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Chesapeake Bay Preservation Act
The Chesapeake Bay Preservation Act (Bay Act) was enacted by the Virginia General Assembly in 1988 as a critical element of Virginia's non-point source management program.  

The Bay Act program is designed to improve water quality in the Chesapeake Bay and other waters of the State by requiring the use of effective land management and land use planning. At the heart of the Bay Act is the concept that land can be used and developed to minimize negative impacts on water quality. The first sentence of the Bay Act serves as a theme for the entire statute:The Bay Act program is designed to improve water quality in the Chesapeake Bay and other waters of the State by requiring the use of effective land management and land use planning. At the heart of the Bay Act is the concept that land can be used and developed to minimize negative impacts on water quality. The first sentence of the Bay Act serves as a theme for the entire statute:

"Healthy state and local economies and a healthy Chesapeake Bay are integrally related; balanced economic development and water quality protection are not mutually exclusive."

Virginia designed the Bay Act to enhance water quality and still allow reasonable development to continue. The Bay Act balances state and local economic interests and water quality improvement by creating a unique cooperative partnership between state and Tidewater local governments to reduce and prevent nonpoint source pollution. The Bay Act recognizes that local governments have the primary responsibility for land use decisions, expanding local government authority to manage water quality, and establishing a more specific relationship between water quality protection and local land use decision-making.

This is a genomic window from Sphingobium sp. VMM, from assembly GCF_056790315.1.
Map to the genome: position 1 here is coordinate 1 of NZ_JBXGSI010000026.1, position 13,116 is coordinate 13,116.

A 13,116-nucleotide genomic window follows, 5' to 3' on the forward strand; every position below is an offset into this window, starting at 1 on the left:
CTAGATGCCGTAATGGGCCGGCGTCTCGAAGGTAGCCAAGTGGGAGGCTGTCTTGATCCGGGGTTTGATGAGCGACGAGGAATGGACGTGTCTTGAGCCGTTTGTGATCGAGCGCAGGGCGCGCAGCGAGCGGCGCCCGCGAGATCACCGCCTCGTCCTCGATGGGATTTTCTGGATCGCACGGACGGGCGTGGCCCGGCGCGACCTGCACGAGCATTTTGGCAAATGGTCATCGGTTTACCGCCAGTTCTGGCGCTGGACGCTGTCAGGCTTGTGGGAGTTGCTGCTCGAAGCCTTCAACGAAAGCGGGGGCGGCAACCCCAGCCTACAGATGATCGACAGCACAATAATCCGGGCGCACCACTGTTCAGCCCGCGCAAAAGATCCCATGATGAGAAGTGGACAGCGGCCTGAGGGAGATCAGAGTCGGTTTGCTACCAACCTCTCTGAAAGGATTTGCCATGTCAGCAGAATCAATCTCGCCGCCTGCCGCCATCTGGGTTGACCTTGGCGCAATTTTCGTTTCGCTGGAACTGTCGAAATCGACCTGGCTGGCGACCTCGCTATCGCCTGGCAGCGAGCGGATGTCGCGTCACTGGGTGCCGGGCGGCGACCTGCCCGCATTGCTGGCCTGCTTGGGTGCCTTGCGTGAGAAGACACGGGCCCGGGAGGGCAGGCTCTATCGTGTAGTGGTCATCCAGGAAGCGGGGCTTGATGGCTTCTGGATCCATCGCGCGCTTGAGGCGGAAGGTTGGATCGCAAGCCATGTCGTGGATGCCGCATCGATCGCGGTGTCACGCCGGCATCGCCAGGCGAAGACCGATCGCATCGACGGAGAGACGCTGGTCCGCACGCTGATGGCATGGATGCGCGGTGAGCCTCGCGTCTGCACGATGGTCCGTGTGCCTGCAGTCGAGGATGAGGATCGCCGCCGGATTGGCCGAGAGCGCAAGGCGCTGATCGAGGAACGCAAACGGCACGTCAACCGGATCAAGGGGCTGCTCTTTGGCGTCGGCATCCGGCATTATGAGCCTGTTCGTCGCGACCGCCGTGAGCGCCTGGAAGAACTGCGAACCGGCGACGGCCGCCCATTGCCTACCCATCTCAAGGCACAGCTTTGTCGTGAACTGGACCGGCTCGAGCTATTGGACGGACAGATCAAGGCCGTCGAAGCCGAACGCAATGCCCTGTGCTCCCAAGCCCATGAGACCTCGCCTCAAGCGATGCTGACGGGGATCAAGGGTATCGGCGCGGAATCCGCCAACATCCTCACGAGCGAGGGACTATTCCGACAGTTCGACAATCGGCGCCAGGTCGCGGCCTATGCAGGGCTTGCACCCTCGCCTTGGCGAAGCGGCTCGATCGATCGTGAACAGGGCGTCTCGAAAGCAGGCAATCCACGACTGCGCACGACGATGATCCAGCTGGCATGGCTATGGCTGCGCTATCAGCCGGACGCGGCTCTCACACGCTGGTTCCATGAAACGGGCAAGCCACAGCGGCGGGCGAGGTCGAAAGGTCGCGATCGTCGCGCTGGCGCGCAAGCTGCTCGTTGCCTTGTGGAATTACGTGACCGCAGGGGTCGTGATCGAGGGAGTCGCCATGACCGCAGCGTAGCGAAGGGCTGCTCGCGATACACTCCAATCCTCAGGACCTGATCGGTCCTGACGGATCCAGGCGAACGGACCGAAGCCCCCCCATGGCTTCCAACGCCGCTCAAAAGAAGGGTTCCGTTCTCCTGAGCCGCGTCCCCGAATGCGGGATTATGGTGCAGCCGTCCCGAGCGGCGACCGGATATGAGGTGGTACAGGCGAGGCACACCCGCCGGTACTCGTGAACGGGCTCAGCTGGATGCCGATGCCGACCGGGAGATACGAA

• The Bay Act is an extension of the public trust doctrine and, like many other environmental protection programs, allows the Commonwealth to manage certain aspects of the environment for the benefit of all Virginians.

The Bay Act Program is the only program in Virginia state government that deals comprehensively with the relationships between water quality, and land use planning and development. It is also the only program that assists local assists local governments with land use planning needs to meet water quality goals: the development of land use regulations, ordinances and comprehensive plans

The lands that make up Chesapeake Bay Preservation Areas are those that have the potential to impact water quality most directly. Generally, there are two types of environmentally sensitive lands: Resource Protection Areas (RPAs), and Resource Management Areas (RMAs). RPAs protect and benefit water quality, while RMAs have the potential to damage water quality without proper management. By carefully managing land uses within these areas, local governments help reduce the water quality impacts of nonpoint source pollution and improve the health of the Chesapeake Bay.

More information on the Chesapeake Bay Preservation Act.